Keanu Reeves has secretly given away millions. Cops and their famous doughnuts. 51 y.o. victim killed a hitman [r/TodayiLearned, Episode #10]


TIL Keanu Reeves often foregoes some of his paychecks so that producers can bring on other notable actors. On The Devil’s Advocate, he reduced his salary by a few million dollars so that they could afford Al Pacino, and he did the same thing on The Replacements to be able to work with Gene Hackman.

Reeves runs a private foundation that benefits cancer research and children’s hospitals. In keeping with his modest approach to his philanthropic life, he told Ladies Home Journal (via Snopes), “I don’t like to attach my name to it, I just let the foundation do what it does.”

One of Reeves’ sisters was diagnosed with a type of leukemia in the ’90s, achieving remission later in that decade. He funds efforts to find treatments and cures for cancers without publicly taking credit for his efforts through his foundation.

And What does a great son do after some hefty paydays? He thanks his mother! Reeves told Playboy that one of the changes brought by wealth was that, “I can buy my mom a house.”

Reeves famously lived in a hotel for years, only committing to his own place towards the end of last decade. Describing it to The Daily Mail, he drew a picture of his modern but comfortable residence, “It’s very rectangular with a lot of straight lines, but there’s also a lot of limestone tile. I used stone, glass, steel, and wood.”

There’s no word on where his mother’s gifted place is, nor whether it, too, is made with limestone and steel, but one can only hope it contains a guest room for her generous son.


TIL that in 1916 there was a proposed Amendment to the US Constitution that would put all acts of war to a national vote, and anyone voting yes would have to register as a volunteer for service in the United States Army.

In 1916, with World War I looming for the United States, a group of Nebraska residents gathered petition signatures and sent a constitutional amendment to Congress that would have enacted a national referendum before lawmakers could declare war. On top of the national vote, anyone who cast a ballot in favor of war would have been required to register as a volunteer for service in the United States Army.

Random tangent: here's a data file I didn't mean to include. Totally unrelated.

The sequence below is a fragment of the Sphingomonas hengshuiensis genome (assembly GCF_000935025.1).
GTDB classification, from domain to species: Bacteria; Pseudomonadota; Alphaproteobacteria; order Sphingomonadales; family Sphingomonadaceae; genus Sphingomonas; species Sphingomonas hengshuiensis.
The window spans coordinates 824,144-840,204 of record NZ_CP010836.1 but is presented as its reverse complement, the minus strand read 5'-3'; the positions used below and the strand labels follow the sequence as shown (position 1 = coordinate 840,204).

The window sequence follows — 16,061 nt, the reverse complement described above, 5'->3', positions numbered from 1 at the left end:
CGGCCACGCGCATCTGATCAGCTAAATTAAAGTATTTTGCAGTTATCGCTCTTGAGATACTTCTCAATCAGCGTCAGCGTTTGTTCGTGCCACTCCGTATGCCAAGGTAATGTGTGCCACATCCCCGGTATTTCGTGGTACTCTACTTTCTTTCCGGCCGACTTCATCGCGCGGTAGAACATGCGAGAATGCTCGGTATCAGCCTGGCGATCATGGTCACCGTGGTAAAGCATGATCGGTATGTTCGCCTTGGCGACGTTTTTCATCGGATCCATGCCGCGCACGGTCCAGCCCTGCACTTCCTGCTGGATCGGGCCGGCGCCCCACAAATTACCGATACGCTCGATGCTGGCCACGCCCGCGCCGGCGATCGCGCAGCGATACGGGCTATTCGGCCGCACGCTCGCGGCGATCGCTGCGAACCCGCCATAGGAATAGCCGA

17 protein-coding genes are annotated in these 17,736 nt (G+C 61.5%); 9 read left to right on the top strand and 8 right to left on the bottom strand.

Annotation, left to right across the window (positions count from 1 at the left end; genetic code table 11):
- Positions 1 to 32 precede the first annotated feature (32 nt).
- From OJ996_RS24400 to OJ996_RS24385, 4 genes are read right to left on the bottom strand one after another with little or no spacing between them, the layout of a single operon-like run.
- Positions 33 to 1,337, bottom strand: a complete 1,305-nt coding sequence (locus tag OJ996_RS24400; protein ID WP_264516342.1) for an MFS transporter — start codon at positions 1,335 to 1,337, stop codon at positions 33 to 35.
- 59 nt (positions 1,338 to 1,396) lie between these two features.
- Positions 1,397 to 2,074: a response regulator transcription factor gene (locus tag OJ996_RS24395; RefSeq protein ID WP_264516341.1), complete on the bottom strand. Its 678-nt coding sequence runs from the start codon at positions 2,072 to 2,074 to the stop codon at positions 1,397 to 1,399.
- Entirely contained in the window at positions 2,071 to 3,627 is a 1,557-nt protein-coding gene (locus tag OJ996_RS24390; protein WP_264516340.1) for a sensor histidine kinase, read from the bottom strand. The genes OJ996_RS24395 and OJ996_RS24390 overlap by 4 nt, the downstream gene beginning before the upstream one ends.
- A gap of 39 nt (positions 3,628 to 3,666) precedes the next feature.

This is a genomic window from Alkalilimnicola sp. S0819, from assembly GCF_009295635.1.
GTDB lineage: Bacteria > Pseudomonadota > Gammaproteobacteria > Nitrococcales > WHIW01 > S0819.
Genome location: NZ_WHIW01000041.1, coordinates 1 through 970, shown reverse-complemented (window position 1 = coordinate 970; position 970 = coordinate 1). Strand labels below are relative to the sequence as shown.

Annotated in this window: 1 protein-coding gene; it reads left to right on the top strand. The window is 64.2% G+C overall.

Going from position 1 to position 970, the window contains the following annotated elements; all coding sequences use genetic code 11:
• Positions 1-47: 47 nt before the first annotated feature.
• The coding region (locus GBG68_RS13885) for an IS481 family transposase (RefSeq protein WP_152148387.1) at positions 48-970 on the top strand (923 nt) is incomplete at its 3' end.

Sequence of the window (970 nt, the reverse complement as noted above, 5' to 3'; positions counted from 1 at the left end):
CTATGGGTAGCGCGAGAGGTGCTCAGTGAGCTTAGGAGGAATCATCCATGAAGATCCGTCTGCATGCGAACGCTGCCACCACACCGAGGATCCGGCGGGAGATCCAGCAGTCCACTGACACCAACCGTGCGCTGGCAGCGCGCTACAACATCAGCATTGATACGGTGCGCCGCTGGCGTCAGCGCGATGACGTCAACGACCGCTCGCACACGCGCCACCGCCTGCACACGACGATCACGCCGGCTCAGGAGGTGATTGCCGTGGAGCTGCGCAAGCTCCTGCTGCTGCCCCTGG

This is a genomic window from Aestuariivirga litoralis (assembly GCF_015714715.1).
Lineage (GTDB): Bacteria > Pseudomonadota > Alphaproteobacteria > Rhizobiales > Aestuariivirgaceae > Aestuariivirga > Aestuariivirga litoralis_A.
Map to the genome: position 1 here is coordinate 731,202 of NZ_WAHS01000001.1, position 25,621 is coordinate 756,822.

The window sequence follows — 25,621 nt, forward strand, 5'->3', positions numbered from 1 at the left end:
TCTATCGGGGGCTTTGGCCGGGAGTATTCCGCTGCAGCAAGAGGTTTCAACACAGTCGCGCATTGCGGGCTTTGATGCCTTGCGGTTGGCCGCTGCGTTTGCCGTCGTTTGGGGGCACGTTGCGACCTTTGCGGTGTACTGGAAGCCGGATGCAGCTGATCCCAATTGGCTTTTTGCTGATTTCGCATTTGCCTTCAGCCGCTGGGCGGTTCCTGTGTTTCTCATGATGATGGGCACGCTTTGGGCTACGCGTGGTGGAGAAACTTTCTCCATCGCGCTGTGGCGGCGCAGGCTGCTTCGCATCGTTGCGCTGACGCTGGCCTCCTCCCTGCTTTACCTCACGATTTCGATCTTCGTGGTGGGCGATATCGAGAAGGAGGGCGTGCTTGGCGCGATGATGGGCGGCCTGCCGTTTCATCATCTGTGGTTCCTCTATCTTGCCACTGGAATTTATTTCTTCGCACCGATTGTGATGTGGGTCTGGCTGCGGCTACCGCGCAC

While the proposal didn’t make it far in Congress, the idea now pops up regularly on various social networks, earning the attention of anti-war activists and anti-interventionists who support a more concrete definition of war.

The 1916 constitutional amendment isn’t the only historical effort to give American voters a greater say in when the nation goes to war. On several occasions between 1935 and 1940, Louis Ludlow (D-Ind.) submitted a measure calling for a national vote to confirm any declaration of war by Congress, except in cases when the United States had been attacked first. While the proposal was supported by around 75 percent of Americans at the time, according to polling, it failed in a congressional vote.


TIL: IN 2006, a man in Portland, Oregon hired a hitman to kill his 51-year-old wife. His wife ended up killing the hitman with her bare hands. When Susan Kuhnhausen had her hands on his neck she asked him, “TELL ME WHO SENT YOU HERE AND I WILL CALL YOU AN AMBULANCE!”

It grabbed international headlines for weeks as people marveled at the middle-aged nurse who not only escaped murder but strangled the lowlife with a felony record who had been offered $50,000 for the hit.

Her horrifying encounter fits a pattern. Nearly 1 in 4 homicides in Oregon involves intimate partners.

For 10 years, Susan—who today goes by Susan Walters—has spoken occasionally about her ordeal. But she’s revealing new details now, going back to how she met her husband. She’s telling this story for the first time and is working on a memoir about her experience.

She survived that day but carries psychic wounds: from knowing that her husband wanted her dead and from having to kill another person to save herself.

The dread she feels even today isn’t guilt or shame. But it weighs on her just the same.

“I didn’t choose his death,” she says. “I chose my life.”


TIL that in the 1950s, donut shops were some of the first food businesses commonly open late at night. They became hot spots for police working the night shift since it gave them a place to grab a snack, fill out paperwork, or even just take a break. This is why donuts became associated with cops.

“When it came to [meals], graveyard cops in the forties and fifties had few choices,” former Seattle Chief of Police Norm Stamper once wrote, Krondl reports. “They could pack lunch, pray for an all-night diner on their beat, or fill up on doughnuts. Doughnuts usually won out. They were, to most palates, tasty, and they were cheap and convenient.”

In some cases, according to Giamo, police departments had to step in and remind their officers that accepting free doughnuts could give an impression of favor to a person or business that could undermine their roles as impartial law enforcement. Even so, the doughnut had already become married to police in popular culture, as well as the cops walking or driving their nightly shifts.